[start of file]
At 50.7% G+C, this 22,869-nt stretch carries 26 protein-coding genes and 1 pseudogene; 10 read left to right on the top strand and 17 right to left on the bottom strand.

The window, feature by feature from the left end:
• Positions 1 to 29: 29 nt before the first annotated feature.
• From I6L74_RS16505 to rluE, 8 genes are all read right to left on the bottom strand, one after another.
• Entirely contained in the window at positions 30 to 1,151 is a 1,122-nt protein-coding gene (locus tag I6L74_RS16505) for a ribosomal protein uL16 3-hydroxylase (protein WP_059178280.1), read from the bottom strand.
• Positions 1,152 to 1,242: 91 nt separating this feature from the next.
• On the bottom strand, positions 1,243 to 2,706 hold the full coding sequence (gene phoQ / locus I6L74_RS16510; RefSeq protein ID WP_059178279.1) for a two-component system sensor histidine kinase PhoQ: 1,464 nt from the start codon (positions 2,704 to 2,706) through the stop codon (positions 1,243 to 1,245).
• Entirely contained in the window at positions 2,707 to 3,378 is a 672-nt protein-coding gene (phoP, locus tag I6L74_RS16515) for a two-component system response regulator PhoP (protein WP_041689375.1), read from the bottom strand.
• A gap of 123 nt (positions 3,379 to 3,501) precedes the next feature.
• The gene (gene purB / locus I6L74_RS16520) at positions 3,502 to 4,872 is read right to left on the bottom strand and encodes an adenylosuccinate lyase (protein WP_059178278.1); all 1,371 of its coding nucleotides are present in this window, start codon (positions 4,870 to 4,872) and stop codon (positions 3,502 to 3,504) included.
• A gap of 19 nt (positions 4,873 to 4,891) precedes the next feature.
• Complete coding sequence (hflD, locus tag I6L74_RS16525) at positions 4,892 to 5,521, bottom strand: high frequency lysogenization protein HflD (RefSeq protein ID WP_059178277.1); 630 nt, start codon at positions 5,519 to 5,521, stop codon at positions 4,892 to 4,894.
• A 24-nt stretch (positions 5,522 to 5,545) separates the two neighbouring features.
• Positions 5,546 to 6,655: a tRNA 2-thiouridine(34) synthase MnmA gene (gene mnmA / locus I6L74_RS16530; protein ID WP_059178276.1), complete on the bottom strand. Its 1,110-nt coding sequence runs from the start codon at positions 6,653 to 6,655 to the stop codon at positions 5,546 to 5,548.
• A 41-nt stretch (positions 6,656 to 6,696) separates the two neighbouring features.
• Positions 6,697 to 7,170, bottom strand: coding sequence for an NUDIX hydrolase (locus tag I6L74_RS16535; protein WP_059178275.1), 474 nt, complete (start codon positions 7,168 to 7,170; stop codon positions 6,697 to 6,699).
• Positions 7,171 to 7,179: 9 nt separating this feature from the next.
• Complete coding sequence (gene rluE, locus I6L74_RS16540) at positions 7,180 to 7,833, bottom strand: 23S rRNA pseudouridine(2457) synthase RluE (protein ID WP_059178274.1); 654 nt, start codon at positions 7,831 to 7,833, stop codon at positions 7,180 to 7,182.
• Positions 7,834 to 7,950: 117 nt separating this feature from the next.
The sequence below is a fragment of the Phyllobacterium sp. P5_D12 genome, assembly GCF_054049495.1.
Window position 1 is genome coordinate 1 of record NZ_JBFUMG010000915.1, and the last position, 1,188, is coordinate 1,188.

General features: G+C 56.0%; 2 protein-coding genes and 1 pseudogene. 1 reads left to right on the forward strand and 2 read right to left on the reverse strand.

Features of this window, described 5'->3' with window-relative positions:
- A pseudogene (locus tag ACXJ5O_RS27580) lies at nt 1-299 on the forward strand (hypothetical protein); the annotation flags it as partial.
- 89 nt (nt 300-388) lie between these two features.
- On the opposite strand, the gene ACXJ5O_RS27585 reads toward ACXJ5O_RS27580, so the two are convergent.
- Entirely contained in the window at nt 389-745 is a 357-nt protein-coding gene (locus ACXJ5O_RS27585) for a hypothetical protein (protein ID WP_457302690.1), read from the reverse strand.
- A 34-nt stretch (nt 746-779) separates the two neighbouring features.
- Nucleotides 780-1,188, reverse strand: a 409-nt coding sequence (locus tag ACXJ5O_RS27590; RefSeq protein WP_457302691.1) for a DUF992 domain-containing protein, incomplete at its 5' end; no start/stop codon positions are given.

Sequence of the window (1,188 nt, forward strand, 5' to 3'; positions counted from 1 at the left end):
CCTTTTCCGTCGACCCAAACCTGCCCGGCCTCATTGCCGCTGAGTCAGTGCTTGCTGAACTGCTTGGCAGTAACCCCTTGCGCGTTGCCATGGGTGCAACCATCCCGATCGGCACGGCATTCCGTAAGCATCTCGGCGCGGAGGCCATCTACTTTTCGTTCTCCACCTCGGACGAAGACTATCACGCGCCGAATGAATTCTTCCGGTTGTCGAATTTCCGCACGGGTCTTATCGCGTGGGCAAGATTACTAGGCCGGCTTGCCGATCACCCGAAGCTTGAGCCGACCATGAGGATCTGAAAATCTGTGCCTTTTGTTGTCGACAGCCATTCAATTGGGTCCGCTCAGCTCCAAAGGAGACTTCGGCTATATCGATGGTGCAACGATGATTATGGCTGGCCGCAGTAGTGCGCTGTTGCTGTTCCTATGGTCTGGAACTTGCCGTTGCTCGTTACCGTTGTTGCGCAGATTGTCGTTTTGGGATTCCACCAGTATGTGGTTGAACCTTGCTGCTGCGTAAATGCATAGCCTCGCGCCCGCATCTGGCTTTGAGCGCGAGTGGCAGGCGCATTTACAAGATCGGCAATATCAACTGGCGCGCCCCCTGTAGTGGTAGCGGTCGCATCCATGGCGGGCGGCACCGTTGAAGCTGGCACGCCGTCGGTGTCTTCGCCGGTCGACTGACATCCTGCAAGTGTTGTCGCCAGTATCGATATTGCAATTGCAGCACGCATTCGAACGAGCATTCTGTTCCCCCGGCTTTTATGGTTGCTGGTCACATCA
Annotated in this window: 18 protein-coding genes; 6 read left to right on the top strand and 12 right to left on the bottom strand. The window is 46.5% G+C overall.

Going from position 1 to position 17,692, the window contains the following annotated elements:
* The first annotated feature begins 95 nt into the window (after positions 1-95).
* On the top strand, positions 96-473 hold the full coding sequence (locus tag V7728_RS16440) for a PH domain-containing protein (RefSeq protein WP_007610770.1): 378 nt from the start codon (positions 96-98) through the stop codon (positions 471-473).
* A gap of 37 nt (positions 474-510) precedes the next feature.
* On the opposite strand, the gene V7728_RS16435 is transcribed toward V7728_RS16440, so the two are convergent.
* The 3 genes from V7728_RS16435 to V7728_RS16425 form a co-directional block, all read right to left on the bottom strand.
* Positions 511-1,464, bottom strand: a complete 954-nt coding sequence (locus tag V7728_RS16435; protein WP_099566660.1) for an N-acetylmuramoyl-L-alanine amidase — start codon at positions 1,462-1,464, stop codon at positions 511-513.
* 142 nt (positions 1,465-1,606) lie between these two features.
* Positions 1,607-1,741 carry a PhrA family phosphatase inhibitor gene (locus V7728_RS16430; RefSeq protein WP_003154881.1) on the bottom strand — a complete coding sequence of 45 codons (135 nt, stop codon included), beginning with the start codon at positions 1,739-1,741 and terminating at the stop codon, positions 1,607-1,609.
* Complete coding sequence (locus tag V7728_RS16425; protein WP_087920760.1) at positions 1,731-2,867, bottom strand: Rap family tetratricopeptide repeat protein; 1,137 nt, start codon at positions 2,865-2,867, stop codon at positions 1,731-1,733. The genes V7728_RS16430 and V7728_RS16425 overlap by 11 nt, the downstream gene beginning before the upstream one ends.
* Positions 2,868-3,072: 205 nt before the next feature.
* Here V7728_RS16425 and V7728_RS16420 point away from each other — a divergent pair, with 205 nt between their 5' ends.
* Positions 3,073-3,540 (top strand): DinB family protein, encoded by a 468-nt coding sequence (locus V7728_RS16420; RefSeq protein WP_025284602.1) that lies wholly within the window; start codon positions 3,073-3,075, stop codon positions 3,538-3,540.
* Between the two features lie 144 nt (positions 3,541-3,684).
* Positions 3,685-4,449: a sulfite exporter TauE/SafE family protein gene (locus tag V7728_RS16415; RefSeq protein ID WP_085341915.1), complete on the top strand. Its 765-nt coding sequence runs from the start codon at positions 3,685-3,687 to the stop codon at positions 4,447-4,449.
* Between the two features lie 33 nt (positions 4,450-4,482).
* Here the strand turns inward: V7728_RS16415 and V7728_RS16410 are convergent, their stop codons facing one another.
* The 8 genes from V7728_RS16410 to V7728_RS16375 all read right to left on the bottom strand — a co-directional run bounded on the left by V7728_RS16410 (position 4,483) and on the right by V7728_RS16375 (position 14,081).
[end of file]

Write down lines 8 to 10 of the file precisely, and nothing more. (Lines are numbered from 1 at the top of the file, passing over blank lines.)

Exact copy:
• Entirely contained in the window at positions 2,707 to 3,378 is a 672-nt protein-coding gene (phoP, locus tag I6L74_RS16515) for a two-component system response regulator PhoP (protein WP_041689375.1), read from the bottom strand.
• A gap of 123 nt (positions 3,379 to 3,501) precedes the next feature.
• The gene (gene purB / locus I6L74_RS16520) at positions 3,502 to 4,872 is read right to left on the bottom strand and encodes an adenylosuccinate lyase (protein WP_059178278.1); all 1,371 of its coding nucleotides are present in this window, start codon (positions 4,870 to 4,872) and stop codon (positions 3,502 to 3,504) included.